By Edith Guerrier
The tale of the existence and a number of other careers of Edith Guerrier, who embodied the beliefs of the "New girls" in turn-of-the century the US
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Extra info for An independent woman: the autobiography of Edith Guerrier
In the fall he enrolled her in boarding school in Burlington and went to see his brother Sam in Atchison, Kansas. By the end of her spring term (in 1885), Guerrier was managing a lumberyard his brother had recently opened in Kendall, a prairie town in western Kansas. He moved Edith from Burlington to Sam Guerrier's house in Atchison, where she remained while he went back to Kendall to build a house for her. The next year he judged that Edith, now almost sixteen, was old enough to keep house for him and brought her to live on the prairie, but he kept her with him for only a year.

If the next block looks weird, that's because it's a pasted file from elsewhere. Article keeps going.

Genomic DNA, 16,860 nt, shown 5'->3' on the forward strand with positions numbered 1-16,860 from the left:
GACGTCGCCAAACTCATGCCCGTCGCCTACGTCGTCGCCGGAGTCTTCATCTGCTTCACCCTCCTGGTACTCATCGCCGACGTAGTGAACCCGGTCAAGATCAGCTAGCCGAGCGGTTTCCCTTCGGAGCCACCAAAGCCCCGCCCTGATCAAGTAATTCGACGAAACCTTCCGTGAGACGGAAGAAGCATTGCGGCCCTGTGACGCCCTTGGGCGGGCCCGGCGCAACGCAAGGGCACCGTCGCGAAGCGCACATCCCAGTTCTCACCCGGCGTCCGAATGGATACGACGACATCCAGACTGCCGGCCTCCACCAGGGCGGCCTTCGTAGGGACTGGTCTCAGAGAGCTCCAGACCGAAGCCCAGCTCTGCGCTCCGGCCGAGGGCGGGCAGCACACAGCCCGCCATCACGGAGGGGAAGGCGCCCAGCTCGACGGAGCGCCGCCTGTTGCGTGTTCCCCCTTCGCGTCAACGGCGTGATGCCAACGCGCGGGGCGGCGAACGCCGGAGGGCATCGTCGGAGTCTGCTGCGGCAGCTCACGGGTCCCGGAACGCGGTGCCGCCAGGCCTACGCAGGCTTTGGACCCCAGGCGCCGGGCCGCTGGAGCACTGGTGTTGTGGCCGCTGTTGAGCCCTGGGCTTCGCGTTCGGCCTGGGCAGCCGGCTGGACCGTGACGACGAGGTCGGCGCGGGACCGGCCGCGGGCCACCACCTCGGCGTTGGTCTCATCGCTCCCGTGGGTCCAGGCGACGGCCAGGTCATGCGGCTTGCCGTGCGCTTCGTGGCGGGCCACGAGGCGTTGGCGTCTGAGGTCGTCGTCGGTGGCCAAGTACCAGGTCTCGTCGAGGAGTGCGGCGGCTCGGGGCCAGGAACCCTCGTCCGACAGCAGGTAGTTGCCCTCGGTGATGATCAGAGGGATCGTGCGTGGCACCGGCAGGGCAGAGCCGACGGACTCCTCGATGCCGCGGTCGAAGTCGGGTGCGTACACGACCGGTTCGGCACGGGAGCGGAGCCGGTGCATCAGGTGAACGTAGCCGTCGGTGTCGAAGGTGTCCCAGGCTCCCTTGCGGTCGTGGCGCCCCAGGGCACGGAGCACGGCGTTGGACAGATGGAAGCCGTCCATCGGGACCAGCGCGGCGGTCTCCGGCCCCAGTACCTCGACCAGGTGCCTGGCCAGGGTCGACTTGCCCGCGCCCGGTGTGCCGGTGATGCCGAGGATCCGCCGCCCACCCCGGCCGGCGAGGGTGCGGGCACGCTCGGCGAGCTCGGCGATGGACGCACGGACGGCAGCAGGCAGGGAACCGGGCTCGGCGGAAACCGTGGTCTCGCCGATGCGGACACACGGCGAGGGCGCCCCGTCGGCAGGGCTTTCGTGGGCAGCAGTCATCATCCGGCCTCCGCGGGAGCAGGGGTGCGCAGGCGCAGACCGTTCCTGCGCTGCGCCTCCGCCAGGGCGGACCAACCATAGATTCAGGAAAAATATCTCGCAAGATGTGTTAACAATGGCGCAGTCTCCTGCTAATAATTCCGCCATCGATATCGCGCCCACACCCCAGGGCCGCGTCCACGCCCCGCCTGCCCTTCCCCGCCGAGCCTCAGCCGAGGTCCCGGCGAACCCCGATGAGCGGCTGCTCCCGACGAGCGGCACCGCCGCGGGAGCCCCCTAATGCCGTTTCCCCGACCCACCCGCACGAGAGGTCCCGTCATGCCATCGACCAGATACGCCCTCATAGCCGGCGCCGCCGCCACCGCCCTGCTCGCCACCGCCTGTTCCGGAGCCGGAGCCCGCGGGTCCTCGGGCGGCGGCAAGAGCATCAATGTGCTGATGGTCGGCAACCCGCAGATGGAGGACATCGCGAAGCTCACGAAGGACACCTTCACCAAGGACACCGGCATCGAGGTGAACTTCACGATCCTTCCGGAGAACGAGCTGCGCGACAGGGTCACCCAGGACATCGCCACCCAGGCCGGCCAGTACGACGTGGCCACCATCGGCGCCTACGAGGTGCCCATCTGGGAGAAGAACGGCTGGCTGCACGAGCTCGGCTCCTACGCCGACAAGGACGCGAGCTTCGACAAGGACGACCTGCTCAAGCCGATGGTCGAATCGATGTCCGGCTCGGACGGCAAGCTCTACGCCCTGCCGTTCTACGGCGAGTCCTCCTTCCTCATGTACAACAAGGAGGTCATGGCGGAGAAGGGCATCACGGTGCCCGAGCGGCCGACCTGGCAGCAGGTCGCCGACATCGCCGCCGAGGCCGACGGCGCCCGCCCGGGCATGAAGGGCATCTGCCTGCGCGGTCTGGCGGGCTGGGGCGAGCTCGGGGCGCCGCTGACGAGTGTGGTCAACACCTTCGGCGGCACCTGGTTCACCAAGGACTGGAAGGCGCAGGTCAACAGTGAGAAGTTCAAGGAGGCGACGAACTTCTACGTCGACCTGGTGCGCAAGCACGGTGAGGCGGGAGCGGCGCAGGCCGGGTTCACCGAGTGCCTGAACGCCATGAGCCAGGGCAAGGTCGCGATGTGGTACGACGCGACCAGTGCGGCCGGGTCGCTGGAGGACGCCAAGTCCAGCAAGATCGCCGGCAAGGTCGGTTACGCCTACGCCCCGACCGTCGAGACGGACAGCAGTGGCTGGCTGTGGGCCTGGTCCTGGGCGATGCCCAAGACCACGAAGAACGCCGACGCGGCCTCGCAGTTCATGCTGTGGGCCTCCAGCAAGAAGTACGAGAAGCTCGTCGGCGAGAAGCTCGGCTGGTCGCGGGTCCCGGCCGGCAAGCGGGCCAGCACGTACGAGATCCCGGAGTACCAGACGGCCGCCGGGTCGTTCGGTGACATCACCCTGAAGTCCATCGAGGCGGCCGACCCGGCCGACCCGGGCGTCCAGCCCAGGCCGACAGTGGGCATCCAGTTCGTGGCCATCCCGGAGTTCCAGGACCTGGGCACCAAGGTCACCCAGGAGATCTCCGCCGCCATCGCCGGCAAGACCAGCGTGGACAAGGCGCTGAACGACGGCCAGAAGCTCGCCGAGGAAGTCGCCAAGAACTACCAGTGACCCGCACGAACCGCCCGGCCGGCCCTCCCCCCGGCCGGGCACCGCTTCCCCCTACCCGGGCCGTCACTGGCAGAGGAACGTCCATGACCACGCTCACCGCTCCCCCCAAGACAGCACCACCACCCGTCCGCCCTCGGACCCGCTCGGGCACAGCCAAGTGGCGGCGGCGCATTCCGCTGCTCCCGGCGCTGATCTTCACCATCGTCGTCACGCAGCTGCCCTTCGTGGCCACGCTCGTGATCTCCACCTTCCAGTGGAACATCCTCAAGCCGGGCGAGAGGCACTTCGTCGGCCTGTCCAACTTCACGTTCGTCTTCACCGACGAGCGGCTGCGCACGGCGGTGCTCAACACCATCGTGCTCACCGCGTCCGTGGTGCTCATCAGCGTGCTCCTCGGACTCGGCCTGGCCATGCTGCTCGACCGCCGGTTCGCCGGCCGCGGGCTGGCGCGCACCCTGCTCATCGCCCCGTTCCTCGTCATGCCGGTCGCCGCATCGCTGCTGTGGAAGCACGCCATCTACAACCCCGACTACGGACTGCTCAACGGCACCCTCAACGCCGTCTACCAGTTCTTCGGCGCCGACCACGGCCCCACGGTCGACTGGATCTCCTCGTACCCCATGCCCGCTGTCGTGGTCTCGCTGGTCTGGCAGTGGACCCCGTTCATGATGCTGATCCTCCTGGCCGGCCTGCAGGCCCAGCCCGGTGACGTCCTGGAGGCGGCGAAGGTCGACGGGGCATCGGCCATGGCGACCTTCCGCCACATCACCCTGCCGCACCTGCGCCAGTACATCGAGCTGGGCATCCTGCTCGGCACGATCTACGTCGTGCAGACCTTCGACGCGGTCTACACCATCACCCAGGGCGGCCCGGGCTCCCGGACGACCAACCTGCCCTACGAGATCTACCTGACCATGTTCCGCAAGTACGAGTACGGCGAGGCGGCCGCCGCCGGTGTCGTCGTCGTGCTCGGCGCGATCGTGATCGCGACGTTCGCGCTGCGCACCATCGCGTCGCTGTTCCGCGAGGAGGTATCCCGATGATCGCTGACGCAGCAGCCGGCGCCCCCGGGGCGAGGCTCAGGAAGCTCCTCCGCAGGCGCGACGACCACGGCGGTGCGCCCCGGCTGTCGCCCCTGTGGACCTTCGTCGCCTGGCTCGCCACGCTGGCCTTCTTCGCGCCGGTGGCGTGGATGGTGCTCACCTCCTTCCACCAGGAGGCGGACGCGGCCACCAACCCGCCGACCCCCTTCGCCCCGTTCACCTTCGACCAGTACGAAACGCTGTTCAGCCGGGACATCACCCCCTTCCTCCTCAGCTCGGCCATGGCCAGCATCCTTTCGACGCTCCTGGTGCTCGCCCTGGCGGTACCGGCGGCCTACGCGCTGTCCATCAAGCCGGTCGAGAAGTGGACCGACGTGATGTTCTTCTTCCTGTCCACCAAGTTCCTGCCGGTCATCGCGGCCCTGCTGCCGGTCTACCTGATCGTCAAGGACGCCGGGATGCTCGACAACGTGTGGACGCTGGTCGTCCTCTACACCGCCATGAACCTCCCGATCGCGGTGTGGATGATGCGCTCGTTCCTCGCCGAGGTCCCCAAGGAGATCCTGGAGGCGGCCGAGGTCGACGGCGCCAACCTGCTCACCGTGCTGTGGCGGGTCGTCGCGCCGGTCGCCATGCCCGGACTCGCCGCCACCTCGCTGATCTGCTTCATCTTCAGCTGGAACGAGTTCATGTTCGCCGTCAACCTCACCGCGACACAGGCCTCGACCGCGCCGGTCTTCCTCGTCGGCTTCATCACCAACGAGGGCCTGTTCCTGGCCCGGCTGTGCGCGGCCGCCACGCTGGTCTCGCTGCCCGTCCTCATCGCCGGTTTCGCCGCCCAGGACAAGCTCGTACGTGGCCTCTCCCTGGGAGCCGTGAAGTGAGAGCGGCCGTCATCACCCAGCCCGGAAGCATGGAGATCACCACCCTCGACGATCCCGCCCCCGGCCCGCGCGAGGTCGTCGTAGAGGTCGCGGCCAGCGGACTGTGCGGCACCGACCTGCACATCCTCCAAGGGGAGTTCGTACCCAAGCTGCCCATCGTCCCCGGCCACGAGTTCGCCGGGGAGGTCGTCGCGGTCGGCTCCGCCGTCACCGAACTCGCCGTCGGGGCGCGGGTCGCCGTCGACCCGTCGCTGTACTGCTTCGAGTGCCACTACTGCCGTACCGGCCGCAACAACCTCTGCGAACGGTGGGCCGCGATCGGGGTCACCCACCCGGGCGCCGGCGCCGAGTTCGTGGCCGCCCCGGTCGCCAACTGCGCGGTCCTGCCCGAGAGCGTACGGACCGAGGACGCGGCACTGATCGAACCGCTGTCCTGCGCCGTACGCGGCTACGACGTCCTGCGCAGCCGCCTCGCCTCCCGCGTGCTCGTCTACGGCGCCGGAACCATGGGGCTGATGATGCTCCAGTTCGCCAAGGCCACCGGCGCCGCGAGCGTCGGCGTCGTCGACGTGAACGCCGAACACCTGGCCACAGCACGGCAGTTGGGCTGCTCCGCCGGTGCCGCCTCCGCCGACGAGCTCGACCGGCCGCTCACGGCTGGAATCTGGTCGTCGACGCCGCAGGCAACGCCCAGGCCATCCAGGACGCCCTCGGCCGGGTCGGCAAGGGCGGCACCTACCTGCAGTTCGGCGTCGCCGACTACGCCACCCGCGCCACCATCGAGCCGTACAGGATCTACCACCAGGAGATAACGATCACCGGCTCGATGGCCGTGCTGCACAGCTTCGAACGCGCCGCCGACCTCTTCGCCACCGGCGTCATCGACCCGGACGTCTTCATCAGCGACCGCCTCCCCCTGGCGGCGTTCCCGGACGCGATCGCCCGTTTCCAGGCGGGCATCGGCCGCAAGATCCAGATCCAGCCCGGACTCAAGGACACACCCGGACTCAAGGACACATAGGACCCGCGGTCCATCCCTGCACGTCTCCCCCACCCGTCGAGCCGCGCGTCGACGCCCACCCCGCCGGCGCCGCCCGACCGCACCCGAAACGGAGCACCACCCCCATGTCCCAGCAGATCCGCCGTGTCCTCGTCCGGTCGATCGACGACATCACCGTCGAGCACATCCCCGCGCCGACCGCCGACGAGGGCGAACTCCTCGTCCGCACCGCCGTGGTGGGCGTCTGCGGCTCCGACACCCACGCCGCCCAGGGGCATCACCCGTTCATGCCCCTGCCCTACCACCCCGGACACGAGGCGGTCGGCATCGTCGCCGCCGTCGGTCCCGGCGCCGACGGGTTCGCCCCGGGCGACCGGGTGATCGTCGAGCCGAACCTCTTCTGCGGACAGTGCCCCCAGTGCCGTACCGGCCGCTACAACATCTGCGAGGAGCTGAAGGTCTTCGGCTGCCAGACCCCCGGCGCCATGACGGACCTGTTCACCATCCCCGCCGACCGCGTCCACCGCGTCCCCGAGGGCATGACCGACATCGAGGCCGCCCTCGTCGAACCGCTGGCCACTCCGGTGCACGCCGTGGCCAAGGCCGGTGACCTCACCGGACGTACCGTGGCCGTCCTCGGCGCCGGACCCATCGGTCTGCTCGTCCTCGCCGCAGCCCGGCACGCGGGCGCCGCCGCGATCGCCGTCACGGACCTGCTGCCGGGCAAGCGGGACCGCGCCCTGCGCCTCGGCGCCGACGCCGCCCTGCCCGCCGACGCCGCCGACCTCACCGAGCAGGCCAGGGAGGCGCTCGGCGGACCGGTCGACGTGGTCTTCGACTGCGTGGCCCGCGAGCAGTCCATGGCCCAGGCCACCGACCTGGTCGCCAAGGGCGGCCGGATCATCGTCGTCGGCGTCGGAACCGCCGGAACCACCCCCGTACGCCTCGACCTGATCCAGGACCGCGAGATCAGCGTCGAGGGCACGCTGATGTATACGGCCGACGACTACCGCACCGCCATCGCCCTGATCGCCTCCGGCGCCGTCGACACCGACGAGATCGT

He left his wife and daughter in New Bedford waiting for the summons to join him. ")16 By 28 April 1872 she was looking forward to their reunion. "17 but she was dead of consumption before the removal west could take place. The financial settlement, which Guerrier had always assumed his father-in-law would provide as a marriage portion (as he had provided for Emma's brother Arthur), had Page xxx never been made, and he became obsessed with the feeling that he had been ill-used. After his wife's death he removed his daughter from the care of her mother's family in New Bedford and deposited her in the parsonage of his uncle Samuel Fox in East Thompson, Connecticut.
She was eighty-eight years old. A resilient and independent child, Guerrier developed into a strong, self-reliant, productive adult despite the unsettled circum-stances of her childhood. She had some assistance along the way.